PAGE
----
Brandon Phillips may not have been a player that was on the radar for the Royals until recently, but he could solidify not just second base, but the middle of the Royals lineup. It will be interesting to see what happens with Phillips now in Cincinnati.

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  • Cartimo

    The problem with players who start getting big money is that their head also gets big. Its like they become a look but don’t touch object.

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  • KingofKauff

    Certainly an upgrade, but cut those home runs in half with the kauffman factor and we are paying a whole lot for decent production. The NL central stadiums are band boxes in comparison. CHC, MIL, CINC. I used to live in cincinnati, my 12 yr old son could launch balls to all fields and his name is not Prince.

  • jimfetterolf

    Not that huge an upgrade over Bonifacio, expensive, and will require a trade. Bear in mind that Ned Yost isn’t under oath when he talks to Bob and has a habit of using the media for misdirection.

    • DownUnderFan

      Your saying Ned does not always speak the truth? Shocking!

      • jimfetterolf

        He’s under no obligation to. What is shocking is how many folks don’t realize that. That’s just basic negotiation tactic, both he and Dayton Moore keep their cards close to the vest.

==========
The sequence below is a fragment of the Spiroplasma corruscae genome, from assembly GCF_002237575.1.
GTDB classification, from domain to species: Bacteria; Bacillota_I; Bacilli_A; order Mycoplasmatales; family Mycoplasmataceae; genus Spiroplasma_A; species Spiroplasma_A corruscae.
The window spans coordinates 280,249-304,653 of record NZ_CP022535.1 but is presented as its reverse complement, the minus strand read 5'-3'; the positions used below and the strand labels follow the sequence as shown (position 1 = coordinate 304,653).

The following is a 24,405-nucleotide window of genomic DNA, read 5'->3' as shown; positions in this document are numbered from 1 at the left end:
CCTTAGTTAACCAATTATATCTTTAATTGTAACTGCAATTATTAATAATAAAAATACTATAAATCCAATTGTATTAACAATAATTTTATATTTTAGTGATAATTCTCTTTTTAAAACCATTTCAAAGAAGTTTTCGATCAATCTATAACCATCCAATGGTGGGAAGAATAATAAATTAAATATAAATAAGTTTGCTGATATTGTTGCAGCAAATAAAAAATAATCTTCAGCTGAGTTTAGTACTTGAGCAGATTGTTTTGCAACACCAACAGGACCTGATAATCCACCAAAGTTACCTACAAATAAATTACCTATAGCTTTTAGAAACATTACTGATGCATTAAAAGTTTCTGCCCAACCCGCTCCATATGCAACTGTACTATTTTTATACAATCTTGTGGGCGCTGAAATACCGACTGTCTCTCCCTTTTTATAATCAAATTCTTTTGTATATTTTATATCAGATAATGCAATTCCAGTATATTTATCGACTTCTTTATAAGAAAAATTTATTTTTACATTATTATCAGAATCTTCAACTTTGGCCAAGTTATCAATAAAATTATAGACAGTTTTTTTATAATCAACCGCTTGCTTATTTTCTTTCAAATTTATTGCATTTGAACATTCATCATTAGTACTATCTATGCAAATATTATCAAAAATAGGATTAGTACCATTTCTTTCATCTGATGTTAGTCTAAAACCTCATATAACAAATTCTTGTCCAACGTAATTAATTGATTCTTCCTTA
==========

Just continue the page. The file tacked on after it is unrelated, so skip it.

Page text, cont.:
• metalhead65

    the reason his average was down even though he never complained about it was the pitch he took on the fore arm in june. he was batting above .300 at the time,he only missed 4 games but was never the same after. plus it would be nice to see what he could do at 1 spot in the order for a change instead being moved from second to cleanup to leadoff in the order like he has been the last 2 years. and screw your metrics the man is the best defensive second baseman in the N.L. if not baseball. the reds would be stupid to trade him because he hurt some fat sports writers feelings.

  • DownUnderFan

    Royals could acquire Phillips, but at what cost on the Royals side. Cincinnati is just not going to give him away and the Royals strengths are also the Reds so will be difficult to figure out what the Reds want that KC has in trade.

    And then there is the money; $12 to $15M per year over the next 4 years. Is David Glass willing to pay that money for a 2nd baseman who could easily flop in that period. Think Jose Guillen.

    I would at least talk to Cincinnati about what they would want, but they would also have to eat some salary in the process and even then, they don’t get a Zimmer, Mondesi or Bonifacio (the younger) in the deal.

  • DownUnderFan

    BTW, Phillips would be a HUGE upgrade on Bonifacio (the older) at 2nd base. He is better defensively, has more power and hits better in critical situations.

    I for one would not count on Emilio to put up 2012′s two month numbers over a full season either.

    But the real issue is Phillips would cost nearly 3 times the price of Bonifacio. Guess it comes down to what David Glass is willing to spend to get him and whether Phillips adds enough to get the Royals into the playoffs.